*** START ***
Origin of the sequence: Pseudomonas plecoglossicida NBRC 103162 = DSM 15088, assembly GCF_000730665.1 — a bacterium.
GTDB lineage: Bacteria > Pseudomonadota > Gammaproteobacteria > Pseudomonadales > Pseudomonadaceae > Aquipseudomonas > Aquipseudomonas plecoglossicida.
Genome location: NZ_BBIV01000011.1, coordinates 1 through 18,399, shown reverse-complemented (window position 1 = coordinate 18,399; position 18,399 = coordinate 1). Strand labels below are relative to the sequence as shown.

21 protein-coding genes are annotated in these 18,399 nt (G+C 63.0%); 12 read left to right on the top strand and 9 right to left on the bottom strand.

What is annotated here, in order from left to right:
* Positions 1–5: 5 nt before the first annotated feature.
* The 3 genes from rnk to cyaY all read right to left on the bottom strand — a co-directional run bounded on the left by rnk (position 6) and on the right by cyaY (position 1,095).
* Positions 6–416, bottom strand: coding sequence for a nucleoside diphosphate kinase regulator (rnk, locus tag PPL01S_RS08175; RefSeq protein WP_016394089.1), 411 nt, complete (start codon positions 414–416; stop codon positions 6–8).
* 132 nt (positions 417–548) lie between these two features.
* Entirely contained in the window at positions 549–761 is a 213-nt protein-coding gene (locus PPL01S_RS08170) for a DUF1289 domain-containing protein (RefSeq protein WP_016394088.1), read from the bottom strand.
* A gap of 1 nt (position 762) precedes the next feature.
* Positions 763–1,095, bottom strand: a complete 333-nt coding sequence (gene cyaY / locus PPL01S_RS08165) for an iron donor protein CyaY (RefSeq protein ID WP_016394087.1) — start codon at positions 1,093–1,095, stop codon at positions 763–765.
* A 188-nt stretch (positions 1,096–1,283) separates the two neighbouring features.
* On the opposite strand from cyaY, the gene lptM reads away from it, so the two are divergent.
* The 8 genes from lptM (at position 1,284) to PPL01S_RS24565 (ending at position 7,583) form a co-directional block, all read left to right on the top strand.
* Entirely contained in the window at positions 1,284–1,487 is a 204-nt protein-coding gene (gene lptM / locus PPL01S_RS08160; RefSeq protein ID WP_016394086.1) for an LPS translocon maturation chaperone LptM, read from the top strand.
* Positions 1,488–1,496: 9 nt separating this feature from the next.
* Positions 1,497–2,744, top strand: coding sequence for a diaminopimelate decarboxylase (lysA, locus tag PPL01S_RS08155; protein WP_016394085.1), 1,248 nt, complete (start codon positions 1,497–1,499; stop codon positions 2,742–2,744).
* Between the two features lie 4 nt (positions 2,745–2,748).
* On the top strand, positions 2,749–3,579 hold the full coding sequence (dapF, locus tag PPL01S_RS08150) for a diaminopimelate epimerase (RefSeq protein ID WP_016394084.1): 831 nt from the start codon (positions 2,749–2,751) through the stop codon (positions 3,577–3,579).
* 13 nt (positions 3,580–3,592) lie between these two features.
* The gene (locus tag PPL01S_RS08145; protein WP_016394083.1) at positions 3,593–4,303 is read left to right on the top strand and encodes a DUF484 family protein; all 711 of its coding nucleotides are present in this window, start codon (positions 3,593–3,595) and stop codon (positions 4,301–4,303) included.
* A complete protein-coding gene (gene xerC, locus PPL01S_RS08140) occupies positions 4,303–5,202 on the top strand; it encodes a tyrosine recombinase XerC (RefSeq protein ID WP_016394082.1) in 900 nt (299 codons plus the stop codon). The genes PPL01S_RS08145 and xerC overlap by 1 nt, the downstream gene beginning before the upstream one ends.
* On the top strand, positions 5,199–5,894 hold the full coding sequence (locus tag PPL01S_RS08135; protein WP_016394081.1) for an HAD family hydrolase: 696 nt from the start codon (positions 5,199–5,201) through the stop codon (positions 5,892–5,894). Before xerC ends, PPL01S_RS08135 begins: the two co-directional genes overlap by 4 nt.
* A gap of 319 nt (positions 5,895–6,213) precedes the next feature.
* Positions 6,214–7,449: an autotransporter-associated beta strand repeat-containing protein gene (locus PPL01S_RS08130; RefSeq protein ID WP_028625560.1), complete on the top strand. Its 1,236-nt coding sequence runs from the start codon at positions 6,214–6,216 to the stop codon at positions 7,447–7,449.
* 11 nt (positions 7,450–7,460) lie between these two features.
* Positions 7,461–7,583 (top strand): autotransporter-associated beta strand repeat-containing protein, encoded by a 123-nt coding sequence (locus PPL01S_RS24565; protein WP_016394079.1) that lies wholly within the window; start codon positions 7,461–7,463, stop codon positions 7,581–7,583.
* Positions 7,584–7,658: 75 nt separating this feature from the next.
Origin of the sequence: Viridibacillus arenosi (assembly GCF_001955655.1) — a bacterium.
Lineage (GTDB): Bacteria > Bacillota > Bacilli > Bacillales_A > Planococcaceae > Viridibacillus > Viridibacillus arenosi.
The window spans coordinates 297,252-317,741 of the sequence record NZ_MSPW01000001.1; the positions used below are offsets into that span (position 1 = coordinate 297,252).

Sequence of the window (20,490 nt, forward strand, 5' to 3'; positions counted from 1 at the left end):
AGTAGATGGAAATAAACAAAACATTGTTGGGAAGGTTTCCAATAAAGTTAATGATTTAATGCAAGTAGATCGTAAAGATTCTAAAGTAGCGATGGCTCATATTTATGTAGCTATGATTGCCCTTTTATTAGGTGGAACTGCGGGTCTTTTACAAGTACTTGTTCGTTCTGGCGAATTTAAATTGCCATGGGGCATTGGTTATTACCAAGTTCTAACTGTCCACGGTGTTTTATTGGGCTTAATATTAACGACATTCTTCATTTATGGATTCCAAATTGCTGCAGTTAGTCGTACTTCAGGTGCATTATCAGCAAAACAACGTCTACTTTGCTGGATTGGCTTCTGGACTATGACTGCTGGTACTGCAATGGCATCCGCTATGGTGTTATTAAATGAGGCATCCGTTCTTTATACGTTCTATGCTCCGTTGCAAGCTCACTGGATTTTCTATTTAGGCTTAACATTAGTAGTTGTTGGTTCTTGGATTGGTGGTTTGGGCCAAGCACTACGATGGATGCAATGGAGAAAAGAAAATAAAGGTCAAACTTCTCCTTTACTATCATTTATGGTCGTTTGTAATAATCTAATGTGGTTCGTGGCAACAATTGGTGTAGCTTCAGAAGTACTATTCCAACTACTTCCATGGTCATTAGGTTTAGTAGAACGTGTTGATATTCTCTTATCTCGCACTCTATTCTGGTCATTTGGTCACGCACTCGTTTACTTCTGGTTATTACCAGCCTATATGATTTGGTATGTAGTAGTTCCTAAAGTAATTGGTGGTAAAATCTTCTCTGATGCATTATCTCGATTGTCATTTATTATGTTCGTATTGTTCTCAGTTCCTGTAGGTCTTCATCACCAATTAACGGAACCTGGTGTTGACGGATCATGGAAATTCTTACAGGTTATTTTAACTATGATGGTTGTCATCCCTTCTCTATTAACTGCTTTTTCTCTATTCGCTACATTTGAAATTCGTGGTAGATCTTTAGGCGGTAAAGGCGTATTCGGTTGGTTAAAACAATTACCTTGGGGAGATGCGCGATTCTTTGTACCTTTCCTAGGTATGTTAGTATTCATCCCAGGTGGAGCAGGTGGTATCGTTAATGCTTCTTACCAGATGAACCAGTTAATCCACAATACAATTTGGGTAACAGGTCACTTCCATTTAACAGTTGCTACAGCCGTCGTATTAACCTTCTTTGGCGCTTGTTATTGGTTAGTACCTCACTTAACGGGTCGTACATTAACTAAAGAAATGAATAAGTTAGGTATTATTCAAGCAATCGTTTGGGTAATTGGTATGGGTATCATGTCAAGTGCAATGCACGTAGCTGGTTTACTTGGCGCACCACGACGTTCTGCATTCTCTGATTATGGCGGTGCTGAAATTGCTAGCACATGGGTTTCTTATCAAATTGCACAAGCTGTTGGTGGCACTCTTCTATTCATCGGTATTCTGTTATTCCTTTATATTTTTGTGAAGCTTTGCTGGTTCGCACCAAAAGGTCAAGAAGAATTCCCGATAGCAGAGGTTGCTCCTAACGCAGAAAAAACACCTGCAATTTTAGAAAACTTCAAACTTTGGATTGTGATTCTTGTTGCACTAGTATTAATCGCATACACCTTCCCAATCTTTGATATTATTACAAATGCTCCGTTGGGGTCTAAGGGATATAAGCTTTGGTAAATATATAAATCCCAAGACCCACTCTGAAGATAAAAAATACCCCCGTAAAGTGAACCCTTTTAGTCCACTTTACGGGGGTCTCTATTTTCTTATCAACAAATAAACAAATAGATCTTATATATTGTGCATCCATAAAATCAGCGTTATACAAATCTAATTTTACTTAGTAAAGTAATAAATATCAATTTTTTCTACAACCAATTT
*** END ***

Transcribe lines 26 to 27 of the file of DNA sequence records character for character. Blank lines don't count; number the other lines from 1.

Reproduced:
* Positions 6,214–7,449: an autotransporter-associated beta strand repeat-containing protein gene (locus PPL01S_RS08130; RefSeq protein ID WP_028625560.1), complete on the top strand. Its 1,236-nt coding sequence runs from the start codon at positions 6,214–6,216 to the stop codon at positions 7,447–7,449.
* 11 nt (positions 7,450–7,460) lie between these two features.